A former military general who softened his image as the "iron fist" to promote social programs and democracy but appeared to be a favorite to control Guatemala's epidemic crime rates was the leading candidate heading into Sunday's presidential election.
Voters disappointed in outgoing President Alvaro Colom's failure to reduce crime have indicated that Otto Perez Molina may be the best person to lead the charge in a nation with one of the highest murder rates in the Western Hemisphere.
"I'm voting because it's my duty, because I'm Guatemalan _ but also so we can get under control all of the violence, corruption, impunity and lack of employment in my country," said 68-year-old veterinarian Luis Eduardo Rodriguez Contenti, a Guatemala City resident who arrived before the polls opened at 7 a.m. local time (9 a.m. EDT; 1300 GMT).
Rodriguez works in Guatemala's violent northern region of Peten, where 27 people were decapitated in an assault in March that authorities attribute to the Zetas drug gang, a Mexico-based organization that has expanded across the border.
"My business has fallen by 60 percent, especially after what happened in March," Rodriguez said.
Violence is epidemic in this nation of 14.7 million people, and organized crime has overrun many regions. Guatemala has a murder rate of 45 per 100,000, according to a report by the World Bank.
Perez, who lost to Colom in 2007, would be the first former military leader elected president since democracy was restored in the country in 1986, after the military dictatorships of the 1970s and '80s.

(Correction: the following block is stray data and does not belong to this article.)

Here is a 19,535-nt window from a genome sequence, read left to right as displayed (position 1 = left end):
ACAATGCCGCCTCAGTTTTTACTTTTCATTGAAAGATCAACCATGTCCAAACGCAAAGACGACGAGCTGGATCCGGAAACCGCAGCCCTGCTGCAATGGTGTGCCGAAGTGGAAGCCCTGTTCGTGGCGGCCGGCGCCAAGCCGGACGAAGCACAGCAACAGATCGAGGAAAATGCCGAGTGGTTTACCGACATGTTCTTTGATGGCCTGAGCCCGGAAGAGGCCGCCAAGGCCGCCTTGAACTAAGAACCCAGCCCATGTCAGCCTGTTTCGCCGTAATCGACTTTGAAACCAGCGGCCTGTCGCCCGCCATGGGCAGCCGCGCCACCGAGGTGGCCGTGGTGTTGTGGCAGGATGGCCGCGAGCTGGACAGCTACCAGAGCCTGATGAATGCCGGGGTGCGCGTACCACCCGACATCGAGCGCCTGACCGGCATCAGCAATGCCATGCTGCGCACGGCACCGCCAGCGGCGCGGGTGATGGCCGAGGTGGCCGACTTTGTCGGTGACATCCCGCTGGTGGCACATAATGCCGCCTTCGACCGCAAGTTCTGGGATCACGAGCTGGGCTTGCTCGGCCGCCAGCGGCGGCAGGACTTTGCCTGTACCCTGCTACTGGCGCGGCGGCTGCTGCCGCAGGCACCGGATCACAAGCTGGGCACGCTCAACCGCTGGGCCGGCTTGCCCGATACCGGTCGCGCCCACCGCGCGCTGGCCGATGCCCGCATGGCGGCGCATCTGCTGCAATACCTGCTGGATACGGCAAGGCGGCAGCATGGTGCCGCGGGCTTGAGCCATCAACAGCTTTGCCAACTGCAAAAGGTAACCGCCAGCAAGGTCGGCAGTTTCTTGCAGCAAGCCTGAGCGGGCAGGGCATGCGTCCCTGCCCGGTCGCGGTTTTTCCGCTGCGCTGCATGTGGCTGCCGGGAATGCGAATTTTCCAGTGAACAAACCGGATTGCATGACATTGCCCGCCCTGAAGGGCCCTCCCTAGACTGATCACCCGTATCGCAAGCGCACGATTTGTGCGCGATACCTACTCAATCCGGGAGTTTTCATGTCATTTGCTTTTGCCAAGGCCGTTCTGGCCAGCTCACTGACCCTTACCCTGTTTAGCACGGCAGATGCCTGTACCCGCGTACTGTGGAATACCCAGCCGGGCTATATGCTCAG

A U.N.-sponsored truth commission found that 200,000 people were killed in Guatemala's 36-year civil war, 93 percent of them by state forces and paramilitary groups. Nonetheless, many credit Perez as having played a key role in the march toward democracy, including negotiating the 1996 peace accords that ended the conflict.
Seventy-five percent of Guatemalans live in poverty, and the indigenous and rural poor who were most hurt by the war are also bearing the brunt of the current violence.
In the most recent polls, Perez had the support of as many as 48 percent of voters, followed by businessmen Manuel Baldizon with 18 and Eduardo Suger with 10 percent. All are right-leaning.
Among a field of 10 candidates, the only leftist running is Nobel Peace Prize laureate and Mayan activist Rigoberta Menchu, who is polling with little more than 2 percent.
Perez needs more than 50 percent of the vote to avoid a November runoff. The winner takes office in January.
Baldizon, a tycoon-turned-political populist, has promised to employ the death penalty, now rarely used, and to televise executions.
Suger, who built a network of private universities, is an open defender of neoliberalism, the policy of relying on private enterprise and a market-driven approach to economic and social problems, which also stresses liberalized trade and relatively open markets.
Perez's strongest opponent was barred from running.
Sandra Torres, Colom's ex-wife, was declared ineligible by the Supreme Court because the constitution bars family members of the president from running. Torres divorced Colom before declaring her candidacy, but the courts saw the move as a maneuver to evade the law.
Polls say about 11 percent of voters plan to submit blank votes. Torres asked voters to do so to protest her being barred from running.
Alvaro Velasquez, of the Central American Institute of Political Studies, said people are disenchanted with politics as a result of the Colom government, which promised to quell the violence with social programs.
"They expected the government of Colom to be the transformation, but he didn't even try to be strong," Velasquez said.